These units are used to temporarily store glass, acting as a process-flow buffer. An accumulator is normally placed before or after certain processes which may be affected by inconsistent piece flow, or processes which require nominal outages. For example, some tempering ovens may require a consistent piece flow to help maintain consistent processing temperature. An accumulator ahead of the furnace can be used in a normally full mode: if the upstream process stops for a short period, the accumulator can then feed the furnace with parts until the upstream process begins again. As another example, an accumulator might be used between an edging line and an inline drilling system. In this case, should the drilling system stop momentarily, parts in the edger can be accumulated without stopping the edger. The standard unit acts in a Last-In-First-Out mode of operation.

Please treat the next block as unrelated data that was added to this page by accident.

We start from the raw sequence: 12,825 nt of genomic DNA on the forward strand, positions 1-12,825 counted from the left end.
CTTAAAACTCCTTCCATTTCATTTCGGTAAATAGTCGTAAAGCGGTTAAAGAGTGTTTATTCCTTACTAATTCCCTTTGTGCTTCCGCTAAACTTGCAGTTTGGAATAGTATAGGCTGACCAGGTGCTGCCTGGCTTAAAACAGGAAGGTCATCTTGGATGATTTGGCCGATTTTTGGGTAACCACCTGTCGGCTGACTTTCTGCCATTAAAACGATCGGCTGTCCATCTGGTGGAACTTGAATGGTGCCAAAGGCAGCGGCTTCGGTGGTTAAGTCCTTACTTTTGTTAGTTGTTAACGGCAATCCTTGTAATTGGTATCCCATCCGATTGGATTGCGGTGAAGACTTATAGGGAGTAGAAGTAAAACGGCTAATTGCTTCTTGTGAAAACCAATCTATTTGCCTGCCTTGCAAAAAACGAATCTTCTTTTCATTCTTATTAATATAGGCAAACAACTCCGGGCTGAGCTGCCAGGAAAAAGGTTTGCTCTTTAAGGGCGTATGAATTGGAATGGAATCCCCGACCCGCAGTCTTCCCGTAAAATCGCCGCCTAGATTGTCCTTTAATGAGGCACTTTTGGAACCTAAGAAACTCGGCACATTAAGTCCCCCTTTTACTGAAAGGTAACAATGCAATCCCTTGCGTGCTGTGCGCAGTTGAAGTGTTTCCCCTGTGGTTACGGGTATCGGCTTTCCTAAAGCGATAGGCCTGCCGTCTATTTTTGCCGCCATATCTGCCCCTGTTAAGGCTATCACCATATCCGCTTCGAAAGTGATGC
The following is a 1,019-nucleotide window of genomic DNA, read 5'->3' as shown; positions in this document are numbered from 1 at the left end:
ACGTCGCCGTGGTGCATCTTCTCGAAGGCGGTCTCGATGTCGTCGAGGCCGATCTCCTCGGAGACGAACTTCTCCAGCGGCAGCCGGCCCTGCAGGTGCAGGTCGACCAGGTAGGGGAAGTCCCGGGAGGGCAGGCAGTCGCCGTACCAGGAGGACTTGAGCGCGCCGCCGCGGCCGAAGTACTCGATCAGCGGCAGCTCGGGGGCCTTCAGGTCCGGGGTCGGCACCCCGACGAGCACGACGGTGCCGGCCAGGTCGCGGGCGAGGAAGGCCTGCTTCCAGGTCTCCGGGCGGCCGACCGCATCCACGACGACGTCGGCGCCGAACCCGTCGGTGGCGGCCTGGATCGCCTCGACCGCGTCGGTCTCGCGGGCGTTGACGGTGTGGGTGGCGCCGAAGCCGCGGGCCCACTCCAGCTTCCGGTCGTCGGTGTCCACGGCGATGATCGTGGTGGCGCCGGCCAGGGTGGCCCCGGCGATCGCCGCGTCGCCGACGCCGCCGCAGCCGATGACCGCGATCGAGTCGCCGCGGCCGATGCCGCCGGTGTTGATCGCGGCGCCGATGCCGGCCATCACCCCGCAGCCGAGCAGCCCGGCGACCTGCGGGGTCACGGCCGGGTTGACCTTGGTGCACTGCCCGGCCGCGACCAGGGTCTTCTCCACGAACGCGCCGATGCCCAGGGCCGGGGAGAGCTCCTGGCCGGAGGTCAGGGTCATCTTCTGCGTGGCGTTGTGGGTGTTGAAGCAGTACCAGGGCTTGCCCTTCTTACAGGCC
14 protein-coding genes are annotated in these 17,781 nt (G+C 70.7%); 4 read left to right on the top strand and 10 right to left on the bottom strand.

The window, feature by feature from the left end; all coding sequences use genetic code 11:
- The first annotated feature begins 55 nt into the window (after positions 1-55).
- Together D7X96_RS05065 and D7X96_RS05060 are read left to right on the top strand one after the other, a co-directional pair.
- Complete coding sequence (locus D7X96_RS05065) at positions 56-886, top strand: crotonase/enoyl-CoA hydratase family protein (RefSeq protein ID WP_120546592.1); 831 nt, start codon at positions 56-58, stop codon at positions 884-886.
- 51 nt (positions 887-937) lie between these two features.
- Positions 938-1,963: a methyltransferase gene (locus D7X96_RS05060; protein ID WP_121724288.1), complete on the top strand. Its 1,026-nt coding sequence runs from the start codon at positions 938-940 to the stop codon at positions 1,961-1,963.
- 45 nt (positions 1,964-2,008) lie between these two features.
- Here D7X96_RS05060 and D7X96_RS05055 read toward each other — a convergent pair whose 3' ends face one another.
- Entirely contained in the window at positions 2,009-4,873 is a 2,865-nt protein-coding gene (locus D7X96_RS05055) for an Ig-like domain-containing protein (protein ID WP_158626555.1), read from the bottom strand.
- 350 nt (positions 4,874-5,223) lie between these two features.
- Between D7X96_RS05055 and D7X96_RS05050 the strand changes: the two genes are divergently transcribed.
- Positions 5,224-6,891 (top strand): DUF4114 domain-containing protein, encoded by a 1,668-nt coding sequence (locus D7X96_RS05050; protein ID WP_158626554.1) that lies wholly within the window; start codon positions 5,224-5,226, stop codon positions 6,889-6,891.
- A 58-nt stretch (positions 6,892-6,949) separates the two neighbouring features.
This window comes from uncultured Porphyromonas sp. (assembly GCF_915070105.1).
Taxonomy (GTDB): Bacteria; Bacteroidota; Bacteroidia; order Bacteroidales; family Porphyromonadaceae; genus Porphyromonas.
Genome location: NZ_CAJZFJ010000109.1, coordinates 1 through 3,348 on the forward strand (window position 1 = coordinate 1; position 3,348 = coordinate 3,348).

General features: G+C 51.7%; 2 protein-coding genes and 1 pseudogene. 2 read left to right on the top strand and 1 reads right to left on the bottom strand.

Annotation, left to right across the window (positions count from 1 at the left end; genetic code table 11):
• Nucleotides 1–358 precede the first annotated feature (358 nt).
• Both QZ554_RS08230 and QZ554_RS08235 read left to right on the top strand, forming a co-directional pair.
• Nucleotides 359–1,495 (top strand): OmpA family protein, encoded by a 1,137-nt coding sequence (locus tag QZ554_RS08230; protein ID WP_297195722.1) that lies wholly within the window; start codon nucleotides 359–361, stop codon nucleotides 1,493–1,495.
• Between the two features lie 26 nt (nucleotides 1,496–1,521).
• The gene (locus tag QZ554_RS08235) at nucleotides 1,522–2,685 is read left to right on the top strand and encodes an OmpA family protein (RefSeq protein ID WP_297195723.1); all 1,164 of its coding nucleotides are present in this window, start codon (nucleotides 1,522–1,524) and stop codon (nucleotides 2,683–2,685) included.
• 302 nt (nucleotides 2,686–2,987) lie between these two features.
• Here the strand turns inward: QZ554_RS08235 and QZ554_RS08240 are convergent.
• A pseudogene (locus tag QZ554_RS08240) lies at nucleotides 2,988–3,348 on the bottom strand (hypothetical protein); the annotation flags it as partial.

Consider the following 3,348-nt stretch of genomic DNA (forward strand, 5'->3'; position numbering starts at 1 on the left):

Vertical accumulators are normally constructed as several levels of horizontal poles which support the glass. Depending on the number of levels required, the poles can be constructed as a fixed frame, or the poles can be attached to chains. The chain type accumulator can provide for more levels of accumulation. It is also possible to store multiple parts per level to increase the storage capacity for smaller parts. Glass parts enter the accumulator on a conveyor built within the accumulator frame.